OUR STRENGTH IS FOR DEFENDING.
THE SAPR SOURCE
FALL 2009 Army SHARP and BOSS Make Sexual Assault a Top Priority
hat do Tim more palpable for people to gestures, and behaviorscur- fos-
discuss.” The SHARP office is that
ISSUE McGraw, Sugar ter an environment conducive to
rently reviewing the idea of
Land and The Army has taken a proac- sexual assault.
combining these programs at
Brooks and Dunn have to tive stance in the prevention
Army SHARP the unit level. “We are trying
1 do with sexual assault in the of sexual assault. In the sum- “The Army knows that you can-
to change the culture in the
Program Army? mer of 2008, the Service not talk about sexual is critical
Army. Therefore it assault
rolled out its prevention cam- without addressing sexual harass-
that everyone understands
According to Carolyn
Director’s Corner 2 Collins, Program manager paign titled I. AM. Strong. ment the Army willprecursor to
that that can be a not toler-
for the Army’s Sexual Har- The letters in the slogan sexual assault, stated Collins.”
ate sexual assault and/or
stand for Intervene, Act and sexual harassment, affirmed
What do you do when 3 assment/ Assault Response
and Prevention Office Collins.”
a loved one is sexually
(SHARP), these artists are a
assaulted? part of the Army-wide effort An additional key component
to get Soldiers and the gen- of the Army’s campaign is
Service Academy eral public to talk about bystander intervention, which
SARCs 4 sexual assault prevention uses peer-to-peer influence to
and response. positively affect attitudes and
Events 6 behaviors about sexual as-
The stars participated in this sault prevention. Collins said
summer’s Army Concert that “BOSS has taken a very
Series, where Soldiers from active approach in approach-
the Better Opportunities for ing its peers. The work that
Single Soldiers (BOSS) pro- BOSS does has been terrific.
gram, in tandem with the It has really taken on the role
Army’s SHARP team, have as advocates for sexual as-
been raising awareness with sault prevention within the
our younger Soldiers. Carolyn Collins, Program manager for the Army’s Sexual Harassment/Assault
Department of Defense Army. Their interaction with
Response and Prevention Office (SHARP) presents the I A.M. Strong cam-
other Soldiers is vital because
“Music is very important to paign display. The display has been utilized during the Army Concert Series.
Sexual Assault Prevention it very important that we
the people who we are try-
And Response Office ing to influence,” she said. Motivate, and the campaign The Army has madeon a peer-
reach our Soldiers some sig-
to-peer level, not only pri-
1401 Wilson Blvd, “By talking about this issue calls on every Soldier to pre- nificant changes in the way that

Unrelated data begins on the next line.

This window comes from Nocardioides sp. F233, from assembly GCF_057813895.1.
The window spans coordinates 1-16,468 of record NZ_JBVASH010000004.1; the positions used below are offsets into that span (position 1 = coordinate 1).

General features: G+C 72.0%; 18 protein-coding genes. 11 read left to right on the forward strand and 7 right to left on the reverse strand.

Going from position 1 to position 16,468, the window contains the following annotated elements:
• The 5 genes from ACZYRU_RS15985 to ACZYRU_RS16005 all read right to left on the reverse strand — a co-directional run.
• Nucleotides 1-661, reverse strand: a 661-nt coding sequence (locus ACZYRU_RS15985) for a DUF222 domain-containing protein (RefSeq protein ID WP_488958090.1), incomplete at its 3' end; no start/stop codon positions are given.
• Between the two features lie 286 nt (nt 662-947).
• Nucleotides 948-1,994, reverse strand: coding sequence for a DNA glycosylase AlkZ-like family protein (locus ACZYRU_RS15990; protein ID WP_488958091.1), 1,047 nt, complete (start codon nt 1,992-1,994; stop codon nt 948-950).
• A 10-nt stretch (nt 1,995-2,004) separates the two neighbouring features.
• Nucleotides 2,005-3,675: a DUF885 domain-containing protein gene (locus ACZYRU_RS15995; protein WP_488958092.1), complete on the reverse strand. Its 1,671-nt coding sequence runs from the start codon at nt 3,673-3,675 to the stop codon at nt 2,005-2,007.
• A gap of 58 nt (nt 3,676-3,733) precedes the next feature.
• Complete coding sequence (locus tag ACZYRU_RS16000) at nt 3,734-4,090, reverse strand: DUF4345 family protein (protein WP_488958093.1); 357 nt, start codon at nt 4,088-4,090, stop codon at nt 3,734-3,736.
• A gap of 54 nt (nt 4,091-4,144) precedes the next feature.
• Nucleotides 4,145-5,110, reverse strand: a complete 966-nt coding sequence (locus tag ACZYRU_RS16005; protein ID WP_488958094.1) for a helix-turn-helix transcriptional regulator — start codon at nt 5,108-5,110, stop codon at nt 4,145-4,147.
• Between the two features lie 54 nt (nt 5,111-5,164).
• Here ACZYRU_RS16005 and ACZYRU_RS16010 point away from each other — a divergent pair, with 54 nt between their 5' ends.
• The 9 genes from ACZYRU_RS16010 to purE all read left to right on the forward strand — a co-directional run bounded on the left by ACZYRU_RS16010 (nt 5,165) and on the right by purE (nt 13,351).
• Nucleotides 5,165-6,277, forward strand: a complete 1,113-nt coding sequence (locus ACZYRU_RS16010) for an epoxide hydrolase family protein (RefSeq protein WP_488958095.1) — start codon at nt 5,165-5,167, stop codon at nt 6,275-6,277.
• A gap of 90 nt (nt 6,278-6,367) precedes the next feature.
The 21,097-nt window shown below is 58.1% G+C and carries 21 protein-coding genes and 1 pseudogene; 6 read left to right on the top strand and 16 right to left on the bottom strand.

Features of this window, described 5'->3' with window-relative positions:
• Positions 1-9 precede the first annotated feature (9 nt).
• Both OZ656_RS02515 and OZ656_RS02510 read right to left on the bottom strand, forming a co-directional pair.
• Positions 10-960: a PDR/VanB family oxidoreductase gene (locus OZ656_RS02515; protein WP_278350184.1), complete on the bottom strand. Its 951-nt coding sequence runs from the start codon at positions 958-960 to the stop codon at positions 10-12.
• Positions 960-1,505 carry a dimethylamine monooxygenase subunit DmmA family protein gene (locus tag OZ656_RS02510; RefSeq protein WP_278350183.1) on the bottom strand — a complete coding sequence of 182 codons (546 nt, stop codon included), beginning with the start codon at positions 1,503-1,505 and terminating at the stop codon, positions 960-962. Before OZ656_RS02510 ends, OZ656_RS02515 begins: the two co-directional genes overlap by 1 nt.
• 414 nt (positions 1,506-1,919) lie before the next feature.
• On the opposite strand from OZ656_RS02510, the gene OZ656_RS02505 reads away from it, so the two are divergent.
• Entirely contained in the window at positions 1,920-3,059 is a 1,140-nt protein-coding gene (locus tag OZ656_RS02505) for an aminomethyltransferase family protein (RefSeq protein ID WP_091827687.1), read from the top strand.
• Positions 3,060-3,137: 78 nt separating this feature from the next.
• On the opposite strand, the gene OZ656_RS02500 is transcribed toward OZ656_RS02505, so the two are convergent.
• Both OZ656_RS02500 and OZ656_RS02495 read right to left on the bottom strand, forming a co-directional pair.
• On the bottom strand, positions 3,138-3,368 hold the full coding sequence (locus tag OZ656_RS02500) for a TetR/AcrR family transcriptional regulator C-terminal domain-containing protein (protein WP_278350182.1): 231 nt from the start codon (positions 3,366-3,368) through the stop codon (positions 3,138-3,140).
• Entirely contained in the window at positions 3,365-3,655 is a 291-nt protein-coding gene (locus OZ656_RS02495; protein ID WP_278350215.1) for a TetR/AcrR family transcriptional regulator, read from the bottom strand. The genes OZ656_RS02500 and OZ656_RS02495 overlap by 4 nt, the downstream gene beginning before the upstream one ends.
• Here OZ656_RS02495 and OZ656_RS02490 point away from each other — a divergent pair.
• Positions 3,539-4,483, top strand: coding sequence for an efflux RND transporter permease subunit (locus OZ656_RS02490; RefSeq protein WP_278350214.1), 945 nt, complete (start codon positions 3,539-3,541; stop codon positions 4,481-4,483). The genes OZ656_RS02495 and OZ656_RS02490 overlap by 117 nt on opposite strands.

vate-to-private, but sergeant
Ste. 402 in a venue where people are vent sexual assault. In addi- itmajor-to- sergeantassault. In an
deals with sexual major.”
more relaxed, we will be tion, the campaign asks Sol- effort to create consistency
Arlington, VA 22209 able to talk more candidly
(703) 696-9422 diers to refrain from using throughout the Army, senior
about the subject. We are sexually offensive language,
DSN: 426-9422 leadership decided to combine
trying to make the subject of gestures, and behaviors that
www.sapr.mil sexual assault prevention the subjects
ARMY next page
PREVENTING SEXUAL ASSAULT
IS PART OF OUR DUTY.
Dr. Kaye Whitley
annual Policy Assistance Visits. We, along with Service SAPR program
representatives, visited Lackland Air Force Base (AFB), Fort Jackson, SC,
ello and greetings from SAPRO! This year Atlanta, GA, and Maxwell AFB to observe onsite training. In addition to
has gone by quickly with some significant events sharing insights on the effectiveness of the training, SAPRO staff and the
occurring in the past quarter. Below are a few of installation SAPR personnel had useful dialogue on ways to continue to
the highlights. improve and expand our efforts to prevent this crime.
In the summer, key members of DoD’s SAPR We also had the opportunity to travel to the Military Service Academies to
team met at an offsite to discuss the strategic meet with their leadership and to assess their programs. Details from our
direction of the SAPR program and its oversight visit will be made public in December, but as a preview, it is clear that all of
capability. A wide range of attendees discussed the schools have made significant progress over the years, and have many
challenges and opportunities related to the issue of sexual assault. Partici- positive stories to tell.
pants were drawn from the Services, National Guard, Inspector General’s
Office, Office of the General Counsel, Reserve Affairs, and Health Affairs. What is ahead? In the coming months we have a couple of major reports
Session evaluations indicated that the offsite was a tremendous success heading our way which will be key in this organization’s future. For exam-